The Man From U.N.C.L.E.

The Pop Art Affair - S3-E6

Factual error: Ole and all the Thrush baddies call the missing chemical component a "catalyzer," repeating the term throughout the episode. This was a scriptwriter's error, which only David McCallum, to his credit, corrected: he had Illya say "catalyst," which is what the writer meant. "Catalyzer" isn't a word. (00:10:45)

Jean G

The Five Daughters Affair (2) - S3-E29

Factual error: Somehow, Thrush lands its big jumbo jet at the polar ice cap. In the snow. Without a runway. (00:33:05)

Jean G

The Cap and Gown Affair - S3-E30

Factual error: The jailed student protestors are dancing in their cell to a jazzy tune. But they have no radio or record player - just one guy with a guitar. They seem to have conjured the accompanying saxophone, jazz clarinets and percussion section out of thin air. (00:11:00)

Jean G

The Monks of St. Thomas Affair - S3-E5

Factual error: Illya leaps onto the rope in the monastery tower, causing the bell to ring. After sliding down the rope to the floor, he then identifies the tone as "B Major 7th." But the musically-literate Illya should know better. B Major 7th is a chord (B, D-sharp, F-sharp, A-sharp), not a single note. (00:41:45)

Jean G

The Galatea Affair - S3-E3

Factual error: Mark Slate's hidden spy camera sure is sophisticated. It cuts to close-ups, pans, zooms, and even edits the live picture, all by itself. (00:05:15)

Jean G

The Monks of St. Thomas Affair - S3-E5

Factual error: Though he's tied up at the time, Solo somehow calls Illya on the pen communicator in his pocket. This leaves us to wonder just how he managed to uncap the pen, extend the antenna and "dial" the frequency (all of which was always necessary before) without the use of his hands. (00:31:30)

Jean G
The Man From U.N.C.L.E. mistake picture

The Yo-Ho-Ho and a Bottle of Rum Affair - S3-E19

Factual error: The intro screen says we're in Hong Kong as a ship with Illya trapped aboard steams out of the harbor. We then cut to an exterior shot of the ship departing what we've just been told is Hong Kong - with, unmistakably, the Golden Gate Bridge in the background. (00:05:25)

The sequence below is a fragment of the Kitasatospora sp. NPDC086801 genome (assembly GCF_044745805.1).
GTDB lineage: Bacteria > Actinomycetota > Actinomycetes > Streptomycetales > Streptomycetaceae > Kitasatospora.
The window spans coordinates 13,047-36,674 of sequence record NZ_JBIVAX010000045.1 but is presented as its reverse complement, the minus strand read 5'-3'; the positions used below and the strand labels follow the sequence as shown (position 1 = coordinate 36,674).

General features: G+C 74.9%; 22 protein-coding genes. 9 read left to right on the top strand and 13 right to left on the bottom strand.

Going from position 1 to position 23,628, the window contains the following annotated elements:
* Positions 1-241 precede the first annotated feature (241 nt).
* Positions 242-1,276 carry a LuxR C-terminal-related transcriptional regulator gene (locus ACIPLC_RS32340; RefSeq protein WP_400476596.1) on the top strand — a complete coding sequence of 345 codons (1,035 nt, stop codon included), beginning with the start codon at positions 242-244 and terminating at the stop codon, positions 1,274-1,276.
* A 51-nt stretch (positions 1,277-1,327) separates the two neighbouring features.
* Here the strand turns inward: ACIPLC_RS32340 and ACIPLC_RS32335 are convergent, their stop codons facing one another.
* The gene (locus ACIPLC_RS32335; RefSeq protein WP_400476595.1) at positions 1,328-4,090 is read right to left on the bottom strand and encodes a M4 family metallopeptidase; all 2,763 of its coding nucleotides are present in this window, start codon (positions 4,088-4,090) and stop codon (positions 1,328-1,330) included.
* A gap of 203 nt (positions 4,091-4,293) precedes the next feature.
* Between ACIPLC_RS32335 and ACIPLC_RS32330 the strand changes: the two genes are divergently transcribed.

Jean G

The Suburbia Affair - S3-E17

Factual error: Betsy orders and picks up the rare drug for Willoby at the pharmacy, without a doctor's prescription and without identifying who it's for. Even in the 1960s, FDA laws weren't that lax. No pharmacist would have filled such an order. (00:23:20)

Jean G

The My Friend, the Gorilla Affair - S3-E14

Factual error: When Baby the gorilla walks around, he consistently does so bipedally, like a human. While gorillas can walk that way over short distances when carrying food or when defending themselves, they more commonly move quadrapedally on their knuckles.

Cubs Fan

The Quadripartite Affair - S1-E3

Plot hole: Solo blows open the ceiling vent of Illya and Marion's cell, and she stands on Illya's shoulders until Solo can reach her and pull her out. This leaves Illya with nothing/no one to stand on, no way to reach the vent and no apparent way out of the cell. But he's out just the same in the next scene, with no explanation as to how. (00:42:40)

Jean G
More mistakes in The Man From U.N.C.L.E.

Napoleon Solo: My name is Napoleon Solo. I'm an enforcement agent in Section Two here. That's operations and enforcement.
Illya Kuryakin: I am Illya Kuryakin. I am also an enforcement agent. Like my friend Napoleon, I go and I do whatever I am told to by our chief.
Alexander Waverly: Hmm? Oh, yes. Alexander Waverly. Number One in Section One. In charge of this, our New York headquarters. It's from here that I send these young men on their various missions.

More quotes from The Man From U.N.C.L.E.

Trivia: "The Man From U.N.C.L.E.'s" original working title was "Solo," and its lead character was named for a spy with a minor role in one of Ian Fleming's early Bond novels. U.N.C.L.E. producer Norman Felton had a handshake agreement with Fleming to use the name and to develop "Solo" as a TV spy series. But the Bond film franchise had other ideas, reneged on the agreement on Fleming's behalf, and sued, forcing the title change. Felton prevailed only in retaining the character's name: Napoleon Solo.

Jean G
More trivia for The Man From U.N.C.L.E.

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